Cyril Dill writes from London: Want to know how the world will end? You could have gone to the Royal Court Theatre and listened to Stephen Emmott, Professor of Computational Science at the University of Oxford, who dwelt on the subject. But as he ended his four week run on August 12, you’d better keep on reading to find out what he said on the subject.
You may have heard of the Reverend Thomas Malthus who was so alarmed by the increasing population of his day that he penned a famous tract: An Essay on the Principle of Population (1798). His main point was that the poor were having too many babies. If this continued, he reckoned, the planet would run out of food. Well, there were only nine hundred million humans on the planet then. Now there are about 7 billion. This is expected to rise to 10 billion by mid-century. So was the learned Reverend talking through his hat or was he on to something? The debate has raged ever since.
Optimists say that man’s ingenuity when it comes to sourcing more food is boundless. Look at the impact of science on agriculture. All advances in crop yields, hybrids, animal husbandry and so on have their roots in scientific discoveries. The progress in agricultural machinery has to be marvelled at. Perhaps Malthus can be forgiven for not predicting this since he was writing before the scientific and technical revolution of the 19th century. Without those innovations he would probably have been right. So science and technology will be our saviour in the years to come. Mind you, the irrational opposition to GM foods might lead one to doubt this. Rice yields have rocketed and the population of India is now over 1.2 billion. Rice is also a staple in China. How did they solve their population problem? In China about 90 per cent of the population live on 10 per cent of the land. Well, they’ve introduced the one child policy. It has dramatically reduced population increase to about 20 million a year. Now there’s enough food for everyone. China has leased land in Russia, Sudan, Ethiopia, other African countries and Latin America to feed its growing population.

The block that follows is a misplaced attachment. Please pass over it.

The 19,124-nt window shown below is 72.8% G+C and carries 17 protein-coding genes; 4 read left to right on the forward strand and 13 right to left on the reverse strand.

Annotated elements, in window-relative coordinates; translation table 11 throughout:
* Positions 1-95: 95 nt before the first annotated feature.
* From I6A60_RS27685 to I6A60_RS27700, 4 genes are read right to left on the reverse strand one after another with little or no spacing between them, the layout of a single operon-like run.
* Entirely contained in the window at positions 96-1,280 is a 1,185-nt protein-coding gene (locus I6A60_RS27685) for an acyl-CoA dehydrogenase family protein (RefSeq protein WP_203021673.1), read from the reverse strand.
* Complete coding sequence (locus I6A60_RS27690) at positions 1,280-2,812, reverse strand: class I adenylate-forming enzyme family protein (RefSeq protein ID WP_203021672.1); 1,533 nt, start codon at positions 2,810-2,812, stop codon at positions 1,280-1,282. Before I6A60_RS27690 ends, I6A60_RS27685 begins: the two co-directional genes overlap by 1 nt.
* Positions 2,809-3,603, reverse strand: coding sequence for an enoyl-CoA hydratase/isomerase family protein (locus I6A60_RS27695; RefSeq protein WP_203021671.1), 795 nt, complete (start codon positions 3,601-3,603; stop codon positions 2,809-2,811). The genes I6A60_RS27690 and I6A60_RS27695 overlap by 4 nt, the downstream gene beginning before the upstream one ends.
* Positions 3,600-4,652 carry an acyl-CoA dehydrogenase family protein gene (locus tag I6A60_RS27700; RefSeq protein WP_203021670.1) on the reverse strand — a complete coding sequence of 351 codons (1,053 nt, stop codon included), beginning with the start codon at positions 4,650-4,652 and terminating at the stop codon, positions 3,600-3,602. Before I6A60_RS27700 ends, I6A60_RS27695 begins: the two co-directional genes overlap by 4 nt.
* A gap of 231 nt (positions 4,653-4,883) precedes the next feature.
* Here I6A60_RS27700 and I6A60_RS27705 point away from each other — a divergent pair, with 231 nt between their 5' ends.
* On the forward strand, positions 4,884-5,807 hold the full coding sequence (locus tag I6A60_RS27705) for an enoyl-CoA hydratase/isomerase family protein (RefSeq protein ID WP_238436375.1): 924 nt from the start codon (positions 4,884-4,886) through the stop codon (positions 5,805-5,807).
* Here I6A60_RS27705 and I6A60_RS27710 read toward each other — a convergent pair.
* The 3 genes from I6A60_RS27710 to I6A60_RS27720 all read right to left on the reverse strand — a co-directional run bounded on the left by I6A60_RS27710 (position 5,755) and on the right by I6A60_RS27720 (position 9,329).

Pessimists, including the good Professor Emmott, believe that population is growing faster than our ability to increase food production. The land available for agricultural crops is shrinking, notably in China. It costs money to produce food. It only makes sense to increase food production if there is a market for it. This means that people must have enough money to buy it. What happens when they find that food prices have risen beyond their reach? Hunger. And hunger fuels conflict which can lead to revolution. This year’s wheat and maize crops in the United States will be much lower than normal because of drought. This results in bread, cake, meat, chicken and so on becoming more expensive. Expect trouble in Egypt and other parts of the Middle East and Africa next spring as higher food prices kick in.
A major problem in the developed world is obesity. So if you are overweight, do your bit for the planet by consuming less. Less food need be imported from the developing world. They can consume it themselves. The only fly in the ointment is that those who are short of food are too poor to buy what they need. So what should the world do? Set up a world food bank and transfer food to every needy person? Food surpluses in the European Union can be put into it. The problem here is that a hungry country has no incentive to innovate and produce more for its citizens. They become part of the dependency culture. Oh, dear, just when I thought I had solved the world’s food problem it turns out to be a chimera.
No one knows if the world will descend into chaos in mid century as food wars break out. Some people think the next war will be over water resources. But it might be so that it will be about food.